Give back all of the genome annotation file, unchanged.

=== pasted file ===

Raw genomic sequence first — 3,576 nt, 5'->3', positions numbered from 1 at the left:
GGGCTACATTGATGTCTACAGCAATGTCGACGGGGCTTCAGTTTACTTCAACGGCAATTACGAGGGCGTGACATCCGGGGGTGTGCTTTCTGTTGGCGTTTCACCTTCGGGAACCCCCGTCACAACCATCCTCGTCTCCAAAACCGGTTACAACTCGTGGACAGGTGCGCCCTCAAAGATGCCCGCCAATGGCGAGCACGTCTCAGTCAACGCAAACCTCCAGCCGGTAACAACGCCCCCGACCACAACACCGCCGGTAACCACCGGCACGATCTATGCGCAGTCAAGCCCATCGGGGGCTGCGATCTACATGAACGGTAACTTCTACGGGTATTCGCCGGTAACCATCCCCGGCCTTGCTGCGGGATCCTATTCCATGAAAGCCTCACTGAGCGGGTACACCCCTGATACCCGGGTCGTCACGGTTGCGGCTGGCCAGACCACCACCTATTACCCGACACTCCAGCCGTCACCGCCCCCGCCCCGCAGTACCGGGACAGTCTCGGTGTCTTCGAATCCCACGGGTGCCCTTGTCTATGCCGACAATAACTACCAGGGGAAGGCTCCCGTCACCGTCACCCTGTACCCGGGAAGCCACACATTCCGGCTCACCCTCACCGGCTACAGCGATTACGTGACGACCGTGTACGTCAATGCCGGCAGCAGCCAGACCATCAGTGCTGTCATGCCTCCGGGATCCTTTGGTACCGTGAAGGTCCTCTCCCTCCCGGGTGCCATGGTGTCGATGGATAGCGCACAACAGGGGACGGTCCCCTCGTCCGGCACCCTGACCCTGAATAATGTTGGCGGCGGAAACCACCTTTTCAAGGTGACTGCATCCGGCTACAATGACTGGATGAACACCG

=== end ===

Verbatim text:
Raw genomic sequence first — 3,576 nt, 5'->3', positions numbered from 1 at the left:
GGGCTACATTGATGTCTACAGCAATGTCGACGGGGCTTCAGTTTACTTCAACGGCAATTACGAGGGCGTGACATCCGGGGGTGTGCTTTCTGTTGGCGTTTCACCTTCGGGAACCCCCGTCACAACCATCCTCGTCTCCAAAACCGGTTACAACTCGTGGACAGGTGCGCCCTCAAAGATGCCCGCCAATGGCGAGCACGTCTCAGTCAACGCAAACCTCCAGCCGGTAACAACGCCCCCGACCACAACACCGCCGGTAACCACCGGCACGATCTATGCGCAGTCAAGCCCATCGGGGGCTGCGATCTACATGAACGGTAACTTCTACGGGTATTCGCCGGTAACCATCCCCGGCCTTGCTGCGGGATCCTATTCCATGAAAGCCTCACTGAGCGGGTACACCCCTGATACCCGGGTCGTCACGGTTGCGGCTGGCCAGACCACCACCTATTACCCGACACTCCAGCCGTCACCGCCCCCGCCCCGCAGTACCGGGACAGTCTCGGTGTCTTCGAATCCCACGGGTGCCCTTGTCTATGCCGACAATAACTACCAGGGGAAGGCTCCCGTCACCGTCACCCTGTACCCGGGAAGCCACACATTCCGGCTCACCCTCACCGGCTACAGCGATTACGTGACGACCGTGTACGTCAATGCCGGCAGCAGCCAGACCATCAGTGCTGTCATGCCTCCGGGATCCTTTGGTACCGTGAAGGTCCTCTCCCTCCCGGGTGCCATGGTGTCGATGGATAGCGCACAACAGGGGACGGTCCCCTCGTCCGGCACCCTGACCCTGAATAATGTTGGCGGCGGAAACCACCTTTTCAAGGTGACTGCATCCGGCTACAATGACTGGATGAACACCG